As I lay by the pool those two days and closed my eyes I felt like a super hero, or at least a dog with super hearing. I felt like I could hear a variety of conversations that were going on all around us. If I kept my eyes closed I could actually pick out specific words and almost hear full sentences. It wasn’t that I was eavesdropping to be nosey, but just more attentive to how loud some people can people.

It isn’t that they are yelling at each other, it was just people speaking loudly. And what struck me so much was that it was if they had no consideration for others sitting around them. I mean, do I need to hear the one guy talking to a business partner about missing documents, or the other guy talking to his mother about dinner. And those were just the phone calls. There were a lot of people sitting together and having friendly conversations and they were just as loud.

 I think that part of the “problem” is the over-abundance of cell phones. They are so common these days that we have become accustomed to having telephone conversations with anyone and anywhere. I don’t mean to pick on cell phones or technology in general, but I think that it has impacted our ability to recognize boundaries or privacy. 

It’s kind of funny that with all of this technology we are closer to our friends and able to communicate with so many more people in an instant. Simply type your status, hit send and “poof” everyone knows what you are doing. But, I wonder if we are really closer or just able to communicate faster. And it is because of this that I think we have lost a certain amount of privacy. 

And with all of this communication I also wonder if we have lost some of the closeness that we had before with our friends and family. I wonder if we still have the ability to actually pick up the phone – in private – and tell our close friends and family our biggest troubles. How many posts do we see on Facebook or Twitter that say – I am having a bad day and need a hug? And if we did how many would respond?

Don’t get me wrong, I am not giving up my cell phone either. I just think it would be nice to actually pick up a phone and have an honest conversation with our closest people. Or better yet – meet them for coffee, breakfast, or whatever. Not because we are hungry, but so that we can sit face to face and talk. I named this blog “Are we Really Alone” because there are days when I think that we might actually feel alone. Maybe that is why people talk loudly – so they won’t feel so alone.

The Ward Family Reunion

We all have families. Some are large and some are small, some are very close and some are far apart. This past weekend I had the opportunity to meet a good portion of my wife’s family. My mother-in-law decided to have a family reunion at her house and despite the weather it turned out to be an absolutely wonderful day.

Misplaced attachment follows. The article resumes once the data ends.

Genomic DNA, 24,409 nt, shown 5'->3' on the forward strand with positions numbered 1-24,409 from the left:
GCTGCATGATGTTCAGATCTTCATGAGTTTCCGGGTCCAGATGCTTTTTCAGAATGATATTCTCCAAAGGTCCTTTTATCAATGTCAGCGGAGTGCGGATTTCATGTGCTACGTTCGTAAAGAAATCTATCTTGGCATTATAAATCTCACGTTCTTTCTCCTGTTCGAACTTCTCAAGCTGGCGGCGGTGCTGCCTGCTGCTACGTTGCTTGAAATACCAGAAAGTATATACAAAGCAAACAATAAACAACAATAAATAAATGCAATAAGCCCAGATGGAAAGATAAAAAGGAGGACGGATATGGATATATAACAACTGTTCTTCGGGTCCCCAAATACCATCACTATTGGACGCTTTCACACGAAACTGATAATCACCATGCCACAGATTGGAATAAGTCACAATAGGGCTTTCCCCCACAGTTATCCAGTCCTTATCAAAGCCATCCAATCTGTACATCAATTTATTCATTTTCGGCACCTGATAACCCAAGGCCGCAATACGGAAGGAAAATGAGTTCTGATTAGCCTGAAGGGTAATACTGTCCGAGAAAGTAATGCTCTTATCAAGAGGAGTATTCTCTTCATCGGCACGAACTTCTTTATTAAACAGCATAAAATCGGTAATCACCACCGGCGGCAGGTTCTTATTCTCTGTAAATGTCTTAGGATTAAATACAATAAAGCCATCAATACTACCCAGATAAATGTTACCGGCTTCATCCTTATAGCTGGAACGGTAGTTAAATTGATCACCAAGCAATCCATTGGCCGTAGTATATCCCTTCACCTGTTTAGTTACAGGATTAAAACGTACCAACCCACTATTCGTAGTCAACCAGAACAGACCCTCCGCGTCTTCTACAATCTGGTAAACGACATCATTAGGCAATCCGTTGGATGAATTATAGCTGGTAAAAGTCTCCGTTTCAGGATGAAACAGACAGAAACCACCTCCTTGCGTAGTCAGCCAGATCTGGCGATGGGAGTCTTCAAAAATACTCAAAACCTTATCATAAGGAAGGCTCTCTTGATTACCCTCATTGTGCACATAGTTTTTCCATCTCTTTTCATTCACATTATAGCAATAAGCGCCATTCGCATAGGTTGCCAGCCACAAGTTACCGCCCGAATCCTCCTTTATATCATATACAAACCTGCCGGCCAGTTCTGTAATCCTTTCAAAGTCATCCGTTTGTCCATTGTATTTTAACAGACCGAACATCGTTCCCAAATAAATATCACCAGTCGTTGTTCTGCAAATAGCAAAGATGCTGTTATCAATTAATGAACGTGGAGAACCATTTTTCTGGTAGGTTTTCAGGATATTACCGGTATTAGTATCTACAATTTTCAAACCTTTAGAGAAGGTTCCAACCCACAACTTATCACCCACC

About 180 people were invited and 125 or so said they would show up, and it sure felt like most of them did. My wife’s grandfather is 90+ year’s old and so it was a great way for cousins to see cousins and for her grandfather to see a lot of family he hasn’t seen in awhile.

The party was supposed to start at 2pm, so of course at about 1230 its started to rain. By 130 it was a torrential downpour – thank goodness they had tents. And at almost exactly 2pm the rain stopped. The clouds stayed for the rest of the day, but that was ok because it kept the heat of the summer sun away.

There were hoagies, beer, soda, cake, pretzels, and lots of other snacks. But mostly, there were people. And not just people – but family. Grandad was the oldest, at 90 plus and there was also the youngest Ward who was less than one year old. It was great to see both of them together. And since Grandad’s name is Hugh we also got all six relatives – including a great-grandchild – who had Hugh in their name.

Young and old, familiar and not so familiar there were families, cousins, aunts, and uncles. And even an honorary family member – a true Sister. Most of the family was amazingly from South Jersey, or maybe not so amazingly. But, there was also family from Minneapolis, New Mexico, Pennsylvania, and Florida. There were tables and chairs under the tents, but mostly everyone milled around talking. Moving from one group to the next rekindling friendships or just getting to know family yet again.

For someone who has family in New York, Pennsylvania, Michigan, and Israel and who doesn’t get to see his family that much, it was a fantastic day. To see so many family members all come together for the sole purpose of seeing each other. It would make even the Grinch smile. I spent the day taking pictures – both random and planned – and hope that they will be a memory of the smiles and the delight had by all.

Thank you for a wonderful family and for a wonderful day!

The Third Generation

The Third Generation


The Second Generation

The Second Generation


The elders

The elders


The Hugh's

The Hugh’s


The eldest and the youngest

The eldest and the youngest